The EEOC issued a press release on July 20, 2015 announcing that the federal appeals court has dismissed Abercrombie & Fitch’s (“AF”) appeal of the EEOC’s religious discrimination case because AF made the decision to settle the case following the U.S. Supreme Court’s ruling.

Below is a summary of the court proceedings.Beth-West-15_web

The case arose when Samantha Elauf, then a teenager who wore a headscarf or hijab as part of her Muslim faith, applied for a job at an AF store in her hometown of Tulsa, Okla.  She was denied hire for failing to conform to the company’s “look policy,” which AF claimed banned head coverings.  Elauf then filed a charge with the EEOC, alleging religious discrimination, and the EEOC filed suit against AF charging that the company refused to hire Elauf due to her religion, and that it failed to accommodate her religious beliefs by making an exception to its “look policy” prohibiting head coverings.  The trial court granted summary judgment on liability to EEOC after holding that the evidence established that Elauf wore the hijab as part of her Muslim faith, that AF was on notice of the religious nature of her practice, and that it refused to hire her as a result.  A jury subsequently awarded Elauf damages for the discrimination.

Continue Reading The Final Resolution of EEOC v. Abercrombie & Fitch After the U.S. Supreme Court’s Decision

In a 5-4 decision authored by Justice Kennedy and joined by Justices Ginsburg, Breyer, Sotomayor, and Kagan, the United State Supreme Court issued a landmark decision in Obergefell at al. v. Hodges, Director, Ohio Department of Health, et al. on June 26, 2015.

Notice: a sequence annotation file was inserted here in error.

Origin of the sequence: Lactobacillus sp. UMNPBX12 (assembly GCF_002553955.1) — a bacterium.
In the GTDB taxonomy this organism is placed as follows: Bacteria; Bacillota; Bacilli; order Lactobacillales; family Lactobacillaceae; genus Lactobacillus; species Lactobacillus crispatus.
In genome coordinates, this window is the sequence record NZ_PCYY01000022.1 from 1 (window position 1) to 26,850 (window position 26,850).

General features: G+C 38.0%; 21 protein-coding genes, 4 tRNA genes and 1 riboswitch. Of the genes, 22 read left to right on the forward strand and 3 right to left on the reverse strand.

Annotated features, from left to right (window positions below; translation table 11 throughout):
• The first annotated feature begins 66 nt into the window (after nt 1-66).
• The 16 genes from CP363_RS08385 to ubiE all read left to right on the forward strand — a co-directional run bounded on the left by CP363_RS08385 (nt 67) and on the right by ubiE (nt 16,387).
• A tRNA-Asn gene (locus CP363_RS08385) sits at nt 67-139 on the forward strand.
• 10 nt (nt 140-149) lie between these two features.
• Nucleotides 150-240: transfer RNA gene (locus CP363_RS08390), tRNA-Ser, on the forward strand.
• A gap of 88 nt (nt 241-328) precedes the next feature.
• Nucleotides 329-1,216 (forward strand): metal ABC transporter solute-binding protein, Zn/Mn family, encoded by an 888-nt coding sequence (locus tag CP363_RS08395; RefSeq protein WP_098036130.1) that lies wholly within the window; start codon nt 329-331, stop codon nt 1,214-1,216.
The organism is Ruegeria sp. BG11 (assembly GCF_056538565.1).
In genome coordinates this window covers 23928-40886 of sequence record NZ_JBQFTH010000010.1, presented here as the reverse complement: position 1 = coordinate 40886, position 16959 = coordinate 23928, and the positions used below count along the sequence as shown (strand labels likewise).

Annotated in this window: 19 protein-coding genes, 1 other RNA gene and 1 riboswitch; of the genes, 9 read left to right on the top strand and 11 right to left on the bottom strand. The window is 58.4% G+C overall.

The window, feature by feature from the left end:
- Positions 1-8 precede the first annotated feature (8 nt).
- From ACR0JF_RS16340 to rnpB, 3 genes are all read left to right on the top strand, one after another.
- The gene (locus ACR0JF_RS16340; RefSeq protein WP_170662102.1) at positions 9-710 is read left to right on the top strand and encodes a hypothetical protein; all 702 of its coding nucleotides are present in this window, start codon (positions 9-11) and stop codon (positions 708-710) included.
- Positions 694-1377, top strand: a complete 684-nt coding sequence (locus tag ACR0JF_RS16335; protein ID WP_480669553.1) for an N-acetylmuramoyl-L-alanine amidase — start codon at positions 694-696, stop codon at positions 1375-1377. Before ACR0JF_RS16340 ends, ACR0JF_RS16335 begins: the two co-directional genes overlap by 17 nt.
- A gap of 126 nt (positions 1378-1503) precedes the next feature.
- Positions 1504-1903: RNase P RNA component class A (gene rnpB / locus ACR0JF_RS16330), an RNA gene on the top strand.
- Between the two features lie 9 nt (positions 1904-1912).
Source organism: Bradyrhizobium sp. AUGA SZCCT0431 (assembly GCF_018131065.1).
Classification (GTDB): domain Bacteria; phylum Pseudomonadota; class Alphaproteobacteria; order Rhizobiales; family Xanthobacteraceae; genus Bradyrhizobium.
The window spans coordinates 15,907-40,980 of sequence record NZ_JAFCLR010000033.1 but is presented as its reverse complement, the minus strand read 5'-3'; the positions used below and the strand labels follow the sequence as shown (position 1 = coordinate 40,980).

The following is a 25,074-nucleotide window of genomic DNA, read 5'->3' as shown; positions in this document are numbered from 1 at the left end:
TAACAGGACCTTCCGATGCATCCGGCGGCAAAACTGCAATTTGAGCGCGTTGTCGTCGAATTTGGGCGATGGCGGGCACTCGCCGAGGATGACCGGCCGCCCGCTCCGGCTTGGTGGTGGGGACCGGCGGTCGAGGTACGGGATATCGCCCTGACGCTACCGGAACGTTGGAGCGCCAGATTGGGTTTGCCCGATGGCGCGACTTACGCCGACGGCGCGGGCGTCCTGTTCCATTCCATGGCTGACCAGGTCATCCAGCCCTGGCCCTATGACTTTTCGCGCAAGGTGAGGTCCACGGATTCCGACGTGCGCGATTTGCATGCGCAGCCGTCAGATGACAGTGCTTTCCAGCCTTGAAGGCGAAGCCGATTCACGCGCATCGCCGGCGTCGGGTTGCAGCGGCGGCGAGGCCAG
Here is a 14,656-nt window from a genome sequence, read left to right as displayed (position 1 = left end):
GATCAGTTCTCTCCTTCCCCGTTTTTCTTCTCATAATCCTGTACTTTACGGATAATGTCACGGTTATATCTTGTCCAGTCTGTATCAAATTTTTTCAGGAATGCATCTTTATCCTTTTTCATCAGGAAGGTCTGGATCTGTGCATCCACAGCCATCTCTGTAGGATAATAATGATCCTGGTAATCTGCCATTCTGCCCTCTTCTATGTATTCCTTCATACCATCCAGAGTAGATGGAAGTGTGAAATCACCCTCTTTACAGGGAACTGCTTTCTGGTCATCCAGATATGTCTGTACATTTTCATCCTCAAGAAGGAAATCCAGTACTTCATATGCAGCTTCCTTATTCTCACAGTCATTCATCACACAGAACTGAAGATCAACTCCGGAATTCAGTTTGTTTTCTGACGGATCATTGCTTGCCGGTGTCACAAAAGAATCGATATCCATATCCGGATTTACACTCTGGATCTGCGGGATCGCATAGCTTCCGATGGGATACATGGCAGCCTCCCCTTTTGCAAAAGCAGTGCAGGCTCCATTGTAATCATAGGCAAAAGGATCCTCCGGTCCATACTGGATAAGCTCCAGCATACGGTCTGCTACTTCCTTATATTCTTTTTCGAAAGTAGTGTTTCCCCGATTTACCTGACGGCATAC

The essence of the holding is that:

  1. The right to marry is a fundamental right inherent in the liberty of the person, and under the Due Process and Equal Protection Clauses of the Fourteenth Amendment of the Constitution, couples of the same-sex may not be deprived of that right and that liberty;
  2. The state laws challenged by the petitioners in the consolidated cases before the Court are invalid to the extent they exclude same-sex couples from civil marriage on the same terms and conditions as opposite-sex couples.Beth-West-15_web


Continue Reading The U.S. Supreme Court Has Spoken – The 14th Amendment Requires States to Recognize Same Sex Marriage

BethWestBlogThe United States Supreme Court issued its decision in Integrity Staffing Solutions, Ins. v. Busk on December 9, 2014 and reversed the Ninth Circuit Court of Appeal in a much awaited wage and hour decision concerning the issue of “compensable time” under the federal Fair Labor Standards Act (“FLSA”).

The facts of the case are very straight forward.  Integrity Staffing Solutions, Inc. (“Integrity”) required its hourly non-exempt ware­house workers (who retrieved products from warehouse shelves and packaged them for delivery to Amazon.com customers), to undergo a security screening before leaving the warehouse each day.  A number of former employees sued Integrity alleging, in part, that they were entitled to compensation under the FLSA for the roughly 25 minutes each day that they spent waiting to undergo and undergoing those screenings. The employees also alleged that the company could have reduced that time to a de minimis amount by adding screeners or staggering shift terminations and that the screenings were conducted to prevent employee theft and, thus, for the sole benefit of the company and its customers.
Continue Reading VICTORY FOR EMPLOYERS…. The U.S. Supreme Court Holds that Employees are Not Entitled to Compensation for Time Spent Going through Employer’s Security Screening